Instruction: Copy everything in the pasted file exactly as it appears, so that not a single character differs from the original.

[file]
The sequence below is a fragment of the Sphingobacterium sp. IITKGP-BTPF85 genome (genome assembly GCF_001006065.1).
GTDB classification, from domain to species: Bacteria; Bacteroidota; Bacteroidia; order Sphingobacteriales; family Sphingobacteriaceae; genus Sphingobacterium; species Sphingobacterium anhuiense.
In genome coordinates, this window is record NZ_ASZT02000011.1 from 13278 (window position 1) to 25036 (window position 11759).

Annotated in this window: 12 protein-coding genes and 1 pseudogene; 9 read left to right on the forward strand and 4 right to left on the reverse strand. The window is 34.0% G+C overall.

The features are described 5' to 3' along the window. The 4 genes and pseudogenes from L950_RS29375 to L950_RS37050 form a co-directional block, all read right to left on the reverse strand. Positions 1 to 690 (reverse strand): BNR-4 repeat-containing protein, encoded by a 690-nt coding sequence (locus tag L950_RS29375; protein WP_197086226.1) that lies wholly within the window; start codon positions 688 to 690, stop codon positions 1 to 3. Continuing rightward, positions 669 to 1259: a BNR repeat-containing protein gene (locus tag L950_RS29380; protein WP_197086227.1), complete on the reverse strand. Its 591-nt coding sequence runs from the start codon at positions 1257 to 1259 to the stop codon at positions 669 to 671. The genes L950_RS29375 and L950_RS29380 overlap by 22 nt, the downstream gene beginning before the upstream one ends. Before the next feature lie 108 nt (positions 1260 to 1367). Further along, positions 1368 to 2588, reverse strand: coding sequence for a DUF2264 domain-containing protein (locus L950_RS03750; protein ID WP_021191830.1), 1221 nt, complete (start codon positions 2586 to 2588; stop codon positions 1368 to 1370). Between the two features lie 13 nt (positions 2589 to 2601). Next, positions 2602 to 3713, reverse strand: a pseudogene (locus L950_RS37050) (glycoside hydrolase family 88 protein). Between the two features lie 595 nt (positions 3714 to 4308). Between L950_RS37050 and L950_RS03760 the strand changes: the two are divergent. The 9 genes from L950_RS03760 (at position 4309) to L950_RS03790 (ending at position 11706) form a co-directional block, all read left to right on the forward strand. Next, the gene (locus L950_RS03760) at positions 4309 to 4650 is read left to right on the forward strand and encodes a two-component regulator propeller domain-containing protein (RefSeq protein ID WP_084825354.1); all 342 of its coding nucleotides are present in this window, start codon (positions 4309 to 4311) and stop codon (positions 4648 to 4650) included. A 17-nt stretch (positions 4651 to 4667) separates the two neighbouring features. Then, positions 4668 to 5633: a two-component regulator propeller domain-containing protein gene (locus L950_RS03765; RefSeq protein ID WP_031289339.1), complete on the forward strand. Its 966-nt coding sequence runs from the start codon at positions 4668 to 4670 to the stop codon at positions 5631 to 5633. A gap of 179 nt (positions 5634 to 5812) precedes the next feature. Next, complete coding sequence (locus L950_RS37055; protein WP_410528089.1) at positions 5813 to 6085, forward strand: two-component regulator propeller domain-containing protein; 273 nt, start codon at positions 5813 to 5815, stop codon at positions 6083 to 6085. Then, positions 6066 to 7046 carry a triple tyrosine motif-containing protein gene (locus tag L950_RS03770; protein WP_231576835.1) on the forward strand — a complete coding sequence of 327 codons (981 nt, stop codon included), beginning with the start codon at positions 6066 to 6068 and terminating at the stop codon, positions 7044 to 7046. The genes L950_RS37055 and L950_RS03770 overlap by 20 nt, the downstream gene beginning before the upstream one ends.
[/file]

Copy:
The sequence below is a fragment of the Sphingobacterium sp. IITKGP-BTPF85 genome (genome assembly GCF_001006065.1).
GTDB classification, from domain to species: Bacteria; Bacteroidota; Bacteroidia; order Sphingobacteriales; family Sphingobacteriaceae; genus Sphingobacterium; species Sphingobacterium anhuiense.
In genome coordinates, this window is record NZ_ASZT02000011.1 from 13278 (window position 1) to 25036 (window position 11759).

Annotated in this window: 12 protein-coding genes and 1 pseudogene; 9 read left to right on the forward strand and 4 right to left on the reverse strand. The window is 34.0% G+C overall.

The features are described 5' to 3' along the window. The 4 genes and pseudogenes from L950_RS29375 to L950_RS37050 form a co-directional block, all read right to left on the reverse strand. Positions 1 to 690 (reverse strand): BNR-4 repeat-containing protein, encoded by a 690-nt coding sequence (locus tag L950_RS29375; protein WP_197086226.1) that lies wholly within the window; start codon positions 688 to 690, stop codon positions 1 to 3. Continuing rightward, positions 669 to 1259: a BNR repeat-containing protein gene (locus tag L950_RS29380; protein WP_197086227.1), complete on the reverse strand. Its 591-nt coding sequence runs from the start codon at positions 1257 to 1259 to the stop codon at positions 669 to 671. The genes L950_RS29375 and L950_RS29380 overlap by 22 nt, the downstream gene beginning before the upstream one ends. Before the next feature lie 108 nt (positions 1260 to 1367). Further along, positions 1368 to 2588, reverse strand: coding sequence for a DUF2264 domain-containing protein (locus L950_RS03750; protein ID WP_021191830.1), 1221 nt, complete (start codon positions 2586 to 2588; stop codon positions 1368 to 1370). Between the two features lie 13 nt (positions 2589 to 2601). Next, positions 2602 to 3713, reverse strand: a pseudogene (locus L950_RS37050) (glycoside hydrolase family 88 protein). Between the two features lie 595 nt (positions 3714 to 4308). Between L950_RS37050 and L950_RS03760 the strand changes: the two are divergent. The 9 genes from L950_RS03760 (at position 4309) to L950_RS03790 (ending at position 11706) form a co-directional block, all read left to right on the forward strand. Next, the gene (locus L950_RS03760) at positions 4309 to 4650 is read left to right on the forward strand and encodes a two-component regulator propeller domain-containing protein (RefSeq protein ID WP_084825354.1); all 342 of its coding nucleotides are present in this window, start codon (positions 4309 to 4311) and stop codon (positions 4648 to 4650) included. A 17-nt stretch (positions 4651 to 4667) separates the two neighbouring features. Then, positions 4668 to 5633: a two-component regulator propeller domain-containing protein gene (locus L950_RS03765; RefSeq protein ID WP_031289339.1), complete on the forward strand. Its 966-nt coding sequence runs from the start codon at positions 4668 to 4670 to the stop codon at positions 5631 to 5633. A gap of 179 nt (positions 5634 to 5812) precedes the next feature. Next, complete coding sequence (locus L950_RS37055; protein WP_410528089.1) at positions 5813 to 6085, forward strand: two-component regulator propeller domain-containing protein; 273 nt, start codon at positions 5813 to 5815, stop codon at positions 6083 to 6085. Then, positions 6066 to 7046 carry a triple tyrosine motif-containing protein gene (locus tag L950_RS03770; protein WP_231576835.1) on the forward strand — a complete coding sequence of 327 codons (981 nt, stop codon included), beginning with the start codon at positions 6066 to 6068 and terminating at the stop codon, positions 7044 to 7046. The genes L950_RS37055 and L950_RS03770 overlap by 20 nt, the downstream gene beginning before the upstream one ends.